“I feel that this is desired by both sides,” he said.
Fellegi, who is also government commissioner in charge of Hungarian-Russian economic relations, held talks with First Deputy Prime Minister Viktor Zubkov of Russia last Friday, but declined to talk about what was discussed to reporters afterwards. A subsequent statement released by the ministry, only said that Hungarian-Russian economic cooperation was one of the primary objectives in Hungary’s effort to strengthen relations with countries lying to the east.
Important current issues with Russia include the future of Russian Surgutneftegas’s 21.2 percent stake in Hungarian oil and gas company MOL, the resolution of the capital situation of formerly Russian-owned Hungarian airline Malev and possible Russian involvement in the construction of a fourth block at the Paks Nuclear Power Plant in central Hungary.
Fellegi told the paper that a solution is sought regarding Malev which will allow the carrier to remain a national airline, “in its current or an alternative form”.
He said that the talks highlighted the energy sector as one of the key areas of cooperation.
Regarding Surgutneftegas, the minister said the Russian side would treat the issue of Surgutneftegas’s Mol stake as a priority. Asked whether the Hungarian state would buy back the stake from the company, Fellegi told the paper that the state wants to increase its leverage in the energy sector and does not welcome foreign stakeholders in strategic national companies.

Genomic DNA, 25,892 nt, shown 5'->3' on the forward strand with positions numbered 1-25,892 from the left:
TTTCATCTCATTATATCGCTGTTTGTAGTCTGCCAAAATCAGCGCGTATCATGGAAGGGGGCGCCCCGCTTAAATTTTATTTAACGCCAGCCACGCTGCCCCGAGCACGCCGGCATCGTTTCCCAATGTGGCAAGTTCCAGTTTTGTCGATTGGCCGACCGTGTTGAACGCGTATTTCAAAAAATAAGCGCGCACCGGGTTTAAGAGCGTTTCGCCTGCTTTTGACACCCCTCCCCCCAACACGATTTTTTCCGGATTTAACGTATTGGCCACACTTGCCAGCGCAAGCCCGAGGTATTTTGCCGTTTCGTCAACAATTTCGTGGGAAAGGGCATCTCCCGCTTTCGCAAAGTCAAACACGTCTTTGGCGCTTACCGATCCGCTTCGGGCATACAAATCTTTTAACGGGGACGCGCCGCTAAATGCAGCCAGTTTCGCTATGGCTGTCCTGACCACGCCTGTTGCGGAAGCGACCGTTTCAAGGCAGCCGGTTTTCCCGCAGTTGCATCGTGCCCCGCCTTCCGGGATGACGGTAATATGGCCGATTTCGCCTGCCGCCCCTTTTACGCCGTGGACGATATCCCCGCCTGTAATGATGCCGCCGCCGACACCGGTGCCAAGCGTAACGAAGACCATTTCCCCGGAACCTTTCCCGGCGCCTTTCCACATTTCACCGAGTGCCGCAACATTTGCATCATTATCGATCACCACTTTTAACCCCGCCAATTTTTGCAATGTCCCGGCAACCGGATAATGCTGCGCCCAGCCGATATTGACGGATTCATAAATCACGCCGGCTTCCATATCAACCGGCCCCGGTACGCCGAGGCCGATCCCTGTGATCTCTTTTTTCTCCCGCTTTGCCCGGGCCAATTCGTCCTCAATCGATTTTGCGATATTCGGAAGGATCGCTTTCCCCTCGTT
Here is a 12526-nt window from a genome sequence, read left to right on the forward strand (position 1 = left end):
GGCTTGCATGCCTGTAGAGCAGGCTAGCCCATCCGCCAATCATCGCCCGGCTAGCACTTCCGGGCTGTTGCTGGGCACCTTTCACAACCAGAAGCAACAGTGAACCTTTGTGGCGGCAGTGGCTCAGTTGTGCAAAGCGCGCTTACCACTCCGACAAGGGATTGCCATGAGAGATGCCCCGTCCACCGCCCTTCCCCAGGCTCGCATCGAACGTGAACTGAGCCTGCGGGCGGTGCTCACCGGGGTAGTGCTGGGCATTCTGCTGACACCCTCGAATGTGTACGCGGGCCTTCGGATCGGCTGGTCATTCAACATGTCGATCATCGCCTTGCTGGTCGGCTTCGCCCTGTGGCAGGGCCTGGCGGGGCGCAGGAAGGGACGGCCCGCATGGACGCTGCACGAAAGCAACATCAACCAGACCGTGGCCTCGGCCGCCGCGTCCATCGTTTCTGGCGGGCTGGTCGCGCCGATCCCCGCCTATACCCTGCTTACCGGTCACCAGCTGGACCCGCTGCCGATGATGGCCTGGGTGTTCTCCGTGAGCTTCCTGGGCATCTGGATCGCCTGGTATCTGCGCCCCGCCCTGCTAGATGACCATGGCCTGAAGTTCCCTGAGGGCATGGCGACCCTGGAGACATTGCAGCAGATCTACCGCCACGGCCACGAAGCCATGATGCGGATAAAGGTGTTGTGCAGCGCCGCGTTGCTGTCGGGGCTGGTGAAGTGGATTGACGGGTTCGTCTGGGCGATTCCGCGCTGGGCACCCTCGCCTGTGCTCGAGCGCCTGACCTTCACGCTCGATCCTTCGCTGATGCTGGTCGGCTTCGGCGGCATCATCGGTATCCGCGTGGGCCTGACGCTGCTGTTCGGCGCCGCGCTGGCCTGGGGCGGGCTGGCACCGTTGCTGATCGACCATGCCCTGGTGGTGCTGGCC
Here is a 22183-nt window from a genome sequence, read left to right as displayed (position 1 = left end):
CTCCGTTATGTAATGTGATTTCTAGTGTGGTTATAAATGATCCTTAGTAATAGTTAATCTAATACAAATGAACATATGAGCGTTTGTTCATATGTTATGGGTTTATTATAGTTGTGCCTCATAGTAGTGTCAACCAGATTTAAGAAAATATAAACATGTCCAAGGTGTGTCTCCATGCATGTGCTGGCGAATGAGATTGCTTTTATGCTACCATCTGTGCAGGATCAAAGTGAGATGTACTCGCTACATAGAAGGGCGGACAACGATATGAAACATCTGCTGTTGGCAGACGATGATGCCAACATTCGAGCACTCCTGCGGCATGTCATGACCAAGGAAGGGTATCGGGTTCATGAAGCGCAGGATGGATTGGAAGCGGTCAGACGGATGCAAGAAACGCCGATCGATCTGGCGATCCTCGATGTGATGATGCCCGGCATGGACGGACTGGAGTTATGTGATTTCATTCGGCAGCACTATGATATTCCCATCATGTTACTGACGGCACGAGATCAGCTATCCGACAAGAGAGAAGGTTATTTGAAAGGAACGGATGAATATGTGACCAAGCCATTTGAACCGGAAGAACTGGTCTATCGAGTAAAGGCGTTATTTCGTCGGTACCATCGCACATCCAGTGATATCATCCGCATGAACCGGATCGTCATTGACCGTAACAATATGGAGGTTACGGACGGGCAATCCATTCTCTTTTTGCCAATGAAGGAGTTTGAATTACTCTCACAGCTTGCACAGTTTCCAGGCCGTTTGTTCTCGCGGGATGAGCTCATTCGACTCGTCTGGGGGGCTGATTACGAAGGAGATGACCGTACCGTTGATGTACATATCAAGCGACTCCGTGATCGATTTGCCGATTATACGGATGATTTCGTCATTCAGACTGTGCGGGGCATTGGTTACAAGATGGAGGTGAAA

”We will make it clear to all our partners, including the Russians, that it is our intention to strengthen the state’s role in the energy sector and other strategic areas,” he said.
”The cabinet has a clear vision, … in large strategic companies regarded as Hungarian and based in Hungary it will not welcome the appearance of a foreign stakeholder, which would threaten the company’s (national) identity,” Fellegi told the paper. “This is the case with Mol, too,” he added.
As regards the Paks nuclear plant’s block construction project, Fellegi said he had experienced “interest, but not pressure” from the Russian side regarding its participation in the project.